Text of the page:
We pride ourselves on ensuring Moss Wood Cabernet Sauvignon is ripened as well as the vintage allowed but each year, just to be on the safe side, we carry out fining trials to assess tannin balance and see if it can be improved. Once again with the 2016, we found none of the agents benefited the wine, so it remained unfined. It was then sterile filtered and bottled on 6th November 2018. The bottling included 350 individually numbered 1.5 litre magnums.
Colour and condition:
Deep brick red, in bright condition.
Showing all the classic Moss Wood aromatic features with Cabernet Sauvignon’s blueberries and mulberries, Cabernet Franc notes of blackberries and violets and Petit Verdot giving sweet musk lollies and dark jubes. Since the wine had such long barrel age, these fruit notes are underpinned by tar, leather and cedar notes as well as a touch of charry oak. These all combine to give the ‘16 a notable intensity, making it one of the more complex Cabernet Sauvignons we’ve made for some time, sharing many similarities with the mighty 2005.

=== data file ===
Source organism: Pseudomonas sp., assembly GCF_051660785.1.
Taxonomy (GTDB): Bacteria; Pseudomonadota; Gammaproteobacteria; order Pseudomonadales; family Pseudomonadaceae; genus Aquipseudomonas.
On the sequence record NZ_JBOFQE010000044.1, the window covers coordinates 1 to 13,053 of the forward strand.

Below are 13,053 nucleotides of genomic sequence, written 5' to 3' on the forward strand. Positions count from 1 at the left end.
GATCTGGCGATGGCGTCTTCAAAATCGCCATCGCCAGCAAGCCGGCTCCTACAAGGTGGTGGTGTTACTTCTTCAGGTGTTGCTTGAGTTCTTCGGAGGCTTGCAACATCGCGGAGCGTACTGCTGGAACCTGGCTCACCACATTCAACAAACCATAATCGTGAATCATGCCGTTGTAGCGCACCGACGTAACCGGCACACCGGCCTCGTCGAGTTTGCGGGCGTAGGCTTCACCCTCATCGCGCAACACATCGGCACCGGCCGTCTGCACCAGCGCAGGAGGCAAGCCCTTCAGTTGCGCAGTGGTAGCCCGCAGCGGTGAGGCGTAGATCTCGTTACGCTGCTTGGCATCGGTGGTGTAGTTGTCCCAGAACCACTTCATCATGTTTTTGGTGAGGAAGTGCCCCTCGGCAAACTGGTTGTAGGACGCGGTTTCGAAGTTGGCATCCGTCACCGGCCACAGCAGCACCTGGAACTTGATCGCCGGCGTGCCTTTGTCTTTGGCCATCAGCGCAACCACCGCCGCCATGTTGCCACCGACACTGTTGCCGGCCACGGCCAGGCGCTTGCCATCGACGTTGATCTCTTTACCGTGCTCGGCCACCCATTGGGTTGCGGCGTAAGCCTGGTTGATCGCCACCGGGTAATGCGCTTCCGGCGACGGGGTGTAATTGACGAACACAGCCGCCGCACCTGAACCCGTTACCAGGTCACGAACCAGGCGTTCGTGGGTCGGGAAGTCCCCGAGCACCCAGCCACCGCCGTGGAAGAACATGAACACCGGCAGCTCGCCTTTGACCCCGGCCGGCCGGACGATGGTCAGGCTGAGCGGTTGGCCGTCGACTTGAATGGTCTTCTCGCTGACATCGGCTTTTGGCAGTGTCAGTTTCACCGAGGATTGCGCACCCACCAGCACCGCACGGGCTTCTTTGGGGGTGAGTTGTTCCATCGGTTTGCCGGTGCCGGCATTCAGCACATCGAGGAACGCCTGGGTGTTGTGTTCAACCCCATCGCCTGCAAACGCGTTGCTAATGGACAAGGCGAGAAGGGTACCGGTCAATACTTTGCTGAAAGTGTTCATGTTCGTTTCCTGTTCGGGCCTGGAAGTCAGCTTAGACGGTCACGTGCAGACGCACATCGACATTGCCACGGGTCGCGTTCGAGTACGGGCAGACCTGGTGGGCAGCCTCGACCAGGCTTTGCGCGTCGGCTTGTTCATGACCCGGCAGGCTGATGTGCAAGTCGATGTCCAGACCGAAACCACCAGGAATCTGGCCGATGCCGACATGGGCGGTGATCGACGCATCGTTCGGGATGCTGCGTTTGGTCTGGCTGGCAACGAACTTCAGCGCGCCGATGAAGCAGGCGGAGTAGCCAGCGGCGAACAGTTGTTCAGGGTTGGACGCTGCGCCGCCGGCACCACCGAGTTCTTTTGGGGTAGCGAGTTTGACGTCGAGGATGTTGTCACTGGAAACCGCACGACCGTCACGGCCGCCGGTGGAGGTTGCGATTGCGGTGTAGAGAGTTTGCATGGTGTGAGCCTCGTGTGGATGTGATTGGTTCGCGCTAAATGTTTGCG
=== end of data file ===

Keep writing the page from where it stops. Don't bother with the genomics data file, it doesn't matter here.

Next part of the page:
Each of the varieties work their magic on the palate, combining to give generous blueberry, blackberry and red currant flavours. As we mentioned above, the season delivered near-perfect conditions for fruit ripeness and this is evident in the tannins which are classic Moss Wood. The requisite balance, smooth and supple velvet texture are present but the tiny yields have given greater concentration, meaning there is a density only seen in the very best years. Everything is rounded out by a subtle oak note, just a little reminder of its 2 years in French oak barriques.
The youthful intensity of the wine is such that it can be consumed as a youngster. The aroma intensity and palate concentration really lend themselves to enjoyable early drinking. Nevertheless, it will reward those with patience. We noted the similarity with the 2005 and that vintage is just beginning to show some maturity at 14 years of age. We are very confident the 2016 will develop in a similar way, reaching full maturity at around 25 years of age.